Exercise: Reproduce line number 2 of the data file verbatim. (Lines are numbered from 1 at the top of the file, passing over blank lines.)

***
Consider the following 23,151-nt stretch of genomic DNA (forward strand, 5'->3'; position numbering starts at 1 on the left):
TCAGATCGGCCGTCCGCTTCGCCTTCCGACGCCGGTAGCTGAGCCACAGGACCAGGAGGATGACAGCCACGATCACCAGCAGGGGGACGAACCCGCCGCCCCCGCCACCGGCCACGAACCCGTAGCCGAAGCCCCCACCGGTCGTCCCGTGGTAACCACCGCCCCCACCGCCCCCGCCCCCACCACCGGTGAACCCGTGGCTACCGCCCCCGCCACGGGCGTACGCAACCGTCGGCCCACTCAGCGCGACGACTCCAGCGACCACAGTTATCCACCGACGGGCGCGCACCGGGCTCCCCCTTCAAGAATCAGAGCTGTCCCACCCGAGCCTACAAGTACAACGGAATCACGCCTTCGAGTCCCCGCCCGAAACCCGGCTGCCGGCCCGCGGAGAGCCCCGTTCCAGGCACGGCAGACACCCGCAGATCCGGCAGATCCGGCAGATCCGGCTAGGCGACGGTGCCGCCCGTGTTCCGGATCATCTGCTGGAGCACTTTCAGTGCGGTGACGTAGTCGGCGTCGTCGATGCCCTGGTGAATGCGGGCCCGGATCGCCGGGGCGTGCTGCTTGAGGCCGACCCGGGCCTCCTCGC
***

TCAGATCGGCCGTCCGCTTCGCCTTCCGACGCCGGTAGCTGAGCCACAGGACCAGGAGGATGACAGCCACGATCACCAGCAGGGGGACGAACCCGCCGCCCCCGCCACCGGCCACGAACCCGTAGCCGAAGCCCCCACCGGTCGTCCCGTGGTAACCACCGCCCCCACCGCCCCCGCCCCCACCACCGGTGAACCCGTGGCTACCGCCCCCGCCACGGGCGTACGCAACCGTCGGCCCACTCAGCGCGACGACTCCAGCGACCACAGTTATCCACCGACGGGCGCGCACCGGGCTCCCCCTTCAAGAATCAGAGCTGTCCCACCCGAGCCTACAAGTACAACGGAATCACGCCTTCGAGTCCCCGCCCGAAACCCGGCTGCCGGCCCGCGGAGAGCCCCGTTCCAGGCACGGCAGACACCCGCAGATCCGGCAGATCCGGCAGATCCGGCTAGGCGACGGTGCCGCCCGTGTTCCGGATCATCTGCTGGAGCACTTTCAGTGCGGTGACGTAGTCGGCGTCGTCGATGCCCTGGTGAATGCGGGCCCGGATCGCCGGGGCGTGCTGCTTGAGGCCGACCCGGGCCTCCTCGC